When is former Chief Administration Officer Hans Loewig going to testify as to his role in the firing of Urbacon? Was he only following orders or was he complicit in the decision?  Were all these changes made for the benefit of the taxpayers or to embellish the needs of the staff who would occupy the new building? These are questions that must be explored by the court to determine cause and effect.

Water use drops. Rates go up.

Will someone explain why water consumption has steadily declined in Guelph but the rates keep going up? It’s classic user fee principle. If you use it, you pay for it. The exception here is that everyone must use water and wastewater must be treated.

Does that same principle apply to Guelph Transit where only some 13 per cent of taxpayers use the system but subsidize it by more than $14 million? Does it apply when the city spends $2 million on bicycle lanes of Stone Road? Cyclists pay nothing toward the capital costs of bicycle lanes although some are taxpayers. The latest council move is to spend another $750,000 on more dedicated bike lanes.

The downtown parking dilemma

When the city gives its employees free downtown parking who pays for it? Well, Revenue Canada says it’s a taxable benefit and the city has already handed out more than $400,000 (of taxpayer expense) with more to be paid because the administration failed to deduct the necessary tax for the freebie. It also exacerbates the downtown parking problem when some 1,300 civic employees have the potential of locking up precious spaces. It has always been a thorn in the side with non-public workers and shoppers who cannot find parking spaces.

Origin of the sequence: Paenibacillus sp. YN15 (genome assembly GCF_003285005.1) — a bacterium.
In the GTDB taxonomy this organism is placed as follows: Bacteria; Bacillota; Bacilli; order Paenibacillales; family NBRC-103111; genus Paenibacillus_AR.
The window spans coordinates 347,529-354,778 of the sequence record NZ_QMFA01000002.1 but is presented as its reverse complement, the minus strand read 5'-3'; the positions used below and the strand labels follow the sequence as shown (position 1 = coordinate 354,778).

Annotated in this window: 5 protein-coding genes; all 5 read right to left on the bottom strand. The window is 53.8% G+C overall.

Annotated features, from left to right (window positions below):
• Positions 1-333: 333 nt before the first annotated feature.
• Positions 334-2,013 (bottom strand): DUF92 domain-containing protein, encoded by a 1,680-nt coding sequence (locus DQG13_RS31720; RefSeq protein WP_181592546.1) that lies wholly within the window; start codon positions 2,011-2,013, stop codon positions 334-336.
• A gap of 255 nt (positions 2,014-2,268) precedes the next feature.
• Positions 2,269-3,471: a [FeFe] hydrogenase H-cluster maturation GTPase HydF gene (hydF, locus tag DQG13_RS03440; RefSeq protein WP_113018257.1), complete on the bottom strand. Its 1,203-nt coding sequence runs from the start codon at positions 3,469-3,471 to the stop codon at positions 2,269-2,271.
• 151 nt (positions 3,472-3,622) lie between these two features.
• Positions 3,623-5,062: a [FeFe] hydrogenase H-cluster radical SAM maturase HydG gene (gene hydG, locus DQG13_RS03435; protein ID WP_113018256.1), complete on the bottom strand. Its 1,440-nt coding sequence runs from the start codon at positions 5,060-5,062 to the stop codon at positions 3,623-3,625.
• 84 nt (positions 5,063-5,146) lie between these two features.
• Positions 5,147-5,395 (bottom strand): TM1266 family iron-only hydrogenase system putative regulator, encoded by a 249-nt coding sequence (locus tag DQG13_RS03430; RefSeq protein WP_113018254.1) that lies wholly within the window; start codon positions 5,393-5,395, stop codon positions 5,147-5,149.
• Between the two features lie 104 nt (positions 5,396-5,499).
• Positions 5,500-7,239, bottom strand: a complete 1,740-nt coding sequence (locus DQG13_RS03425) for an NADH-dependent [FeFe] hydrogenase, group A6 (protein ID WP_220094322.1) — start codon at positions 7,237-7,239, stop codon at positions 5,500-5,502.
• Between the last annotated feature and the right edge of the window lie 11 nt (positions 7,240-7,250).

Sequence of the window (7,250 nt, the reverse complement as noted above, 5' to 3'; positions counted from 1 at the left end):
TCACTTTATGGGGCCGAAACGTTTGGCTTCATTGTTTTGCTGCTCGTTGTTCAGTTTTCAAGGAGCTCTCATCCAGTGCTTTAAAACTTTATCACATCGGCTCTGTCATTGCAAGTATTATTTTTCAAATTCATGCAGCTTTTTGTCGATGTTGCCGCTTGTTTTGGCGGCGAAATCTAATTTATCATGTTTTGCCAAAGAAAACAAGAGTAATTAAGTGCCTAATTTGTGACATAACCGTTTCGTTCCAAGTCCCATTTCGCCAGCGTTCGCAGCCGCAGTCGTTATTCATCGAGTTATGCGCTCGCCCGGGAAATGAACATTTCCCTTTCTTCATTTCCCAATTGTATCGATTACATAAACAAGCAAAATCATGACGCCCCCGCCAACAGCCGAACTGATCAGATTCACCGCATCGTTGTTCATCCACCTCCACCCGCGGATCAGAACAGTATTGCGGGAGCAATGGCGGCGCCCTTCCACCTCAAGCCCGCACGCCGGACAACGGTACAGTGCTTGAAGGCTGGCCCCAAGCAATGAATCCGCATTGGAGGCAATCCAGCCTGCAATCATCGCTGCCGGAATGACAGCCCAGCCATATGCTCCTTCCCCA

As always, your comments are welcome.


Filed under Between the Lines

5 responses to “More short takes

  1. Glen N. Tolhurst

    The water works is obviously over staffed and in light of declining usage, keeps jacking up rates to cover the typical bloated bureaucracy.
    You failed to connect the dots between free parking for city hall employees and bicycle paths. Simply replace the parking spots for the city employees with bike racks, wherein 1 parking spot could handle 6-8 bikes. Start with councilors’ parking . A real “no brainer” but then the civic administration, from council on down, is not reputed for “street smarts”.

  2. geo

    Why does the City take money out of the road’s budget to build bike lanes when Guelph is supposed to see unprecedented growth in the next few years?
    I have been cut off three times in the last two weeks on Woodlawn Road by drivers who grow impatient while trying to turn left out of the Harvey’s Plaza. As well there is a level crossing at Woodlawn and Edinburgh that trains use to switch tracks. When this happens traffic is backed up for miles through multiple traffic lights.
    The City appears to be preparing for a population decrease rather then an increase.
    I now I should be more creative but the decision makers in these matters appear to be fools.

    • Geo: I believe that cyclists and drivers can co-exist. But it requires a remake of the laws governing the use of public roads. Both users should respect each other. Cyclist should have a license that registers their bike plus some training on how to operate safe;y on the streets of the city. Police should enforce the Highway Traffic Act with vehicle operators to create understanding and respect in sharing the road.

  3. Jerry

    I am a avid bike rider and do enjoy riding the trails and roads around
    Guelph.In saying this i would rather it go back to the olden days were the
    cyclist were required to get bicycle licenses thru the police station.In the
    price you would have to go thru a bit of a training exercise for safety.
    This solved many problems……
    First,your bike would be registered if it was stolen.
    Second,it gave you some safety tips for road travelling.
    Third,it could help pay for new trails,bike lanes and such.
    (now,i am not saying it will cover everything but it will help)